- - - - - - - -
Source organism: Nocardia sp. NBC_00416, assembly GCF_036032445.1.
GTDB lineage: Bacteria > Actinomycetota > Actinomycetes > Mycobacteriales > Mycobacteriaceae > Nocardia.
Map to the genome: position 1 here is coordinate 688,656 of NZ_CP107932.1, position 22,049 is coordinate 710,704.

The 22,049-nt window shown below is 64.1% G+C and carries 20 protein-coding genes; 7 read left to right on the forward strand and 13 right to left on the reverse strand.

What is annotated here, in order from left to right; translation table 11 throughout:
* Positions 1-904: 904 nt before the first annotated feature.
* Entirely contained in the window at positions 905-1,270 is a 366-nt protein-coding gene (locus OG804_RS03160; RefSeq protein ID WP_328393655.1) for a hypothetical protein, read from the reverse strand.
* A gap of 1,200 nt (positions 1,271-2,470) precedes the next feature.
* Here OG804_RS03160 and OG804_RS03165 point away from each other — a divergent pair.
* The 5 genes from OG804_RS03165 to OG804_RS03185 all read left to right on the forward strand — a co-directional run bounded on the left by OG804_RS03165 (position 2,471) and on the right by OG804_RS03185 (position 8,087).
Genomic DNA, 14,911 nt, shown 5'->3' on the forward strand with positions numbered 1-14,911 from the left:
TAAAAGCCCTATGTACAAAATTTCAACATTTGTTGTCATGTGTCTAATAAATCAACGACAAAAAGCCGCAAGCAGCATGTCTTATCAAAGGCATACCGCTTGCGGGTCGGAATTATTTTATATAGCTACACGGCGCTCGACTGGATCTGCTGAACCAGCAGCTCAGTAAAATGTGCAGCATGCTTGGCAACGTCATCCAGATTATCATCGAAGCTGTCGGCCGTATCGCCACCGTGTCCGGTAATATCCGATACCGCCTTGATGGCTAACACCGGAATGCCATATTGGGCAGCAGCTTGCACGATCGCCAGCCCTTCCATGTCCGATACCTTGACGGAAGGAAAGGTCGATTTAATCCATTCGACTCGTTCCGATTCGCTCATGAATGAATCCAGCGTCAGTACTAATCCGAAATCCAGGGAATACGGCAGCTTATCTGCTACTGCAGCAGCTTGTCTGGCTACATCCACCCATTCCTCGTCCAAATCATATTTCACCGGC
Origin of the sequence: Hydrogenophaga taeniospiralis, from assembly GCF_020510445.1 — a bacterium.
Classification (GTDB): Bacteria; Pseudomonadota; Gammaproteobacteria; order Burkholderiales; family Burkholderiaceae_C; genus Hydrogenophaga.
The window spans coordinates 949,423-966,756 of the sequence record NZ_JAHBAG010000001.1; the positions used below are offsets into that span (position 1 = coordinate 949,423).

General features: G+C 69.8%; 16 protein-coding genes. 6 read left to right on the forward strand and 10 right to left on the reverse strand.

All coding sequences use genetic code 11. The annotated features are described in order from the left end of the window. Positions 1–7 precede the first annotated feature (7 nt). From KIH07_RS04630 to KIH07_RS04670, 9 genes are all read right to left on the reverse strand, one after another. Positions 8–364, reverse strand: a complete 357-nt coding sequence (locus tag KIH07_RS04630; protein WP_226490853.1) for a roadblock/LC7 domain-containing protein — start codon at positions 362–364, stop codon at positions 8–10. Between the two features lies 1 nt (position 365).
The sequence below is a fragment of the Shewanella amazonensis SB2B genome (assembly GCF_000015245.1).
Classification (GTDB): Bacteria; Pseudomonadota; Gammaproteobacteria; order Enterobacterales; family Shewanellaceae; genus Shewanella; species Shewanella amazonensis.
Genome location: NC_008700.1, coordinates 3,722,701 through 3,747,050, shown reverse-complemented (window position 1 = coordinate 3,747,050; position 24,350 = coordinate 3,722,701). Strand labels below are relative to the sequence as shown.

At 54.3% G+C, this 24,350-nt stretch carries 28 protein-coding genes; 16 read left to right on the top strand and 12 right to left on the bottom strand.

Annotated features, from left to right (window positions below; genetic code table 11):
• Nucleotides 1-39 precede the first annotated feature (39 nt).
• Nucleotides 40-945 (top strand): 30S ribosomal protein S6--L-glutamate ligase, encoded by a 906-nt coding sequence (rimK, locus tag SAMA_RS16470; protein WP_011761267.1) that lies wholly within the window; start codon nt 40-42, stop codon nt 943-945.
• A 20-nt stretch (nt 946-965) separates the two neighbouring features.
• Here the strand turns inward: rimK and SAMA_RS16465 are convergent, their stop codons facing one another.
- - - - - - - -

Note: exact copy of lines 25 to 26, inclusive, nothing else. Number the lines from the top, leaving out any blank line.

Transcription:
• A 20-nt stretch (nt 946-965) separates the two neighbouring features.
• Here the strand turns inward: rimK and SAMA_RS16465 are convergent, their stop codons facing one another.